The Buried Life by Matthew Arnold was written in 1852.
The poem is all about the speaker willing to connect the deep yearning of his soul with another human to understand the velocity of the latter’s feeling
In the entire poem, Arnold expresses his deep desire and increased passion to understand his lover.
The Buried Life Poem Summary
The poem begins with an innocent gesture where he is having a sweet moment with his lover. He talks about the love and laughter between themselves, the jokes that they both are sharing with each other.
However, in spite of such a happy moment, it is also contaminated with sadness so much that the wretched emotion is described later in the poem.
Arnold explains how he feels to be around his lover contended but also there is a fathomless passion he years for.
The poem expands on the next stanza on this – explaining that if love is too weak or has the power to open up one’s soul to the other person completely for an intense understanding.
He has become too anxious to know the inner warmth of his lover’s mind and soul, as it is bizarre to him.
He wants to find out whether his lover feels for him the same way he feels, and if she is devastated too in not knowing the former’s anticipation.
Finally, he ends the poem by realizing that he is unable to plunge into his lover’s ardor.
He speaks about the chaos of the city streets and the day to day life of common humankind, who are roaming around with their “buried life”, their thoughts and desire, motivations and emotions that he cannot dig into and analyze.
He only wishes to perceive a little more about someone else’s life and disclose his own through it.
And this can only happen if he connects with a lover, who will allow him to devour into their soul, and then he can see the true meaning of his “buried life” and the connotation of his soul’s journey.
The Buried Life Analysis
The Buried Life by Matthew Arnold is a ninety-eight line poem which is divided into seven stanzas.
The poem is a monologue where a saddened speaker tries to scrutinize his own life and complicated feelings.
Here the speaker begins in stanza one of the poem with the complex feelings he has within, that is involved through the conversations between his lover and the moments spent.
He vents out how the opponent’s gestures towards him are “light” and slightly “mocking” but the same has made his “eyes..wet!”. There is an element of sadness in the exchange of words that takes place.
He is unable to keep it affecting him. The speaker understands that he should not feel this way as her “gay smiles” won’t be healing the pain. There is something hidden within the speaker that cannot be calmed.
In the second stanza, the speaker explains the power of love. He questions or what are the capabilities of love, “To unlock the heart, and let it speak?”
In this anguish of his he is trying to come out of his pain. He loves this person yet he is wondering what love is and what the ability of it is.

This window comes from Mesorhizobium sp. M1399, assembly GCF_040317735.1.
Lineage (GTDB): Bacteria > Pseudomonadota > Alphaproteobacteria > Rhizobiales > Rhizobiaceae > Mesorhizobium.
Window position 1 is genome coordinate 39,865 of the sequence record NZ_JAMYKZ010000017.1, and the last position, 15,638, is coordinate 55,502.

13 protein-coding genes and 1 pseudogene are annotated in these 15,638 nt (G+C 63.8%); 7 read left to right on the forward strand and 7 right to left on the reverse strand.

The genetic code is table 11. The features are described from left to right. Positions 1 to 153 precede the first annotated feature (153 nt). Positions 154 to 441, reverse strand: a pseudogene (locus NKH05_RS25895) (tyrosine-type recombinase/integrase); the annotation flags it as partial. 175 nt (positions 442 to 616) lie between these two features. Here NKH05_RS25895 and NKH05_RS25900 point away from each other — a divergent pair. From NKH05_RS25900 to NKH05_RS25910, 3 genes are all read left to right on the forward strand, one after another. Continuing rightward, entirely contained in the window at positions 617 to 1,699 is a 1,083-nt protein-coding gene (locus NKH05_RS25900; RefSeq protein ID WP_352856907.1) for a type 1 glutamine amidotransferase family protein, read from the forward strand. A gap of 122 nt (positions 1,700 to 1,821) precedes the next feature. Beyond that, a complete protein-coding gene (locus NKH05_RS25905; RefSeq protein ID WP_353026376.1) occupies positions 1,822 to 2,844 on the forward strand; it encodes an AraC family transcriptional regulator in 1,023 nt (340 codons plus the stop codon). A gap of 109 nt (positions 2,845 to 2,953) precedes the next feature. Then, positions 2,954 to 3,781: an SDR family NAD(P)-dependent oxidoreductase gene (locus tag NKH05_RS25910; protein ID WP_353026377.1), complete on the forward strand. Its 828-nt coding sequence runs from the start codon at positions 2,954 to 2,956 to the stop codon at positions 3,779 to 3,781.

Next, the speaker explains his perception of human psychology on the emotions that they control, and the perception they have of an experience.
He discerns that men are befitting in hiding their emotions as they fear of being “met/ With blank indifference” with other men.
They are scared that their true feelings will be shown to the world and for that, they live in “disguises” and are often “alien to the rest/ Of men.”
He himself disapproves this kind of living but he is unable to find a solution to come out of it as he is suffering the same way as others are.
The third stanza is a couplet. Here the lines outrage the speakers complete emotional fear where he is emotional and says that he does not want his feelings to “benumb” his heart and his voices like before.
In the fourth stanza, the speaker goes out to the next level of love where he says of the possibility to escape from the nuisance of life with his lover.
He wishes to live for a moment with his lover happily and do not have to suffer. He says “Even for a moment” they can make their hearts free and “unchain” their lips.
The fifth stanza speaks of the fate of men and how he is entitled to the same. He says that a man is bonded by is fate since the time he is born.
He elucidates that fate knows how a man will behave and act and that he will be distracted by the outer allure.
It knows that he will be unable to control himself and get involved with the conflict which would keep him away from his “genuine self.”
While men what they portray from outside might be settled but there is a part of human existence that is within one’s mind. That is “buried stream” that the narrator expresses.
That feeling is “blind” and it will be there till “eternity” without any scope of escaping from the belief that are carved within, “the deep recesses of our breast.”
The sixth stanza explains how one’s subconscious mind comes out without even trying to conceal. It is not something that someone controls or even understand.
It peduncles from the “knowledge of our buried life.”
When one understands the true meaning or the experience of their “buried life”, one tries to find out even a portion of it and go deep within the occurrence.
The final stanza is the end of his monologue. He speaks of the end of a “hot race.” One will understand the existence of his life and bring to reality that will in a way usher a calm and cooler way of living.
This form is “elusive.”
One will understand “The hills where his life rose” and will see the destination of life. In the end Arnold, tried to replicate that life should be lived in a carefree manner and with an optimistic mentality.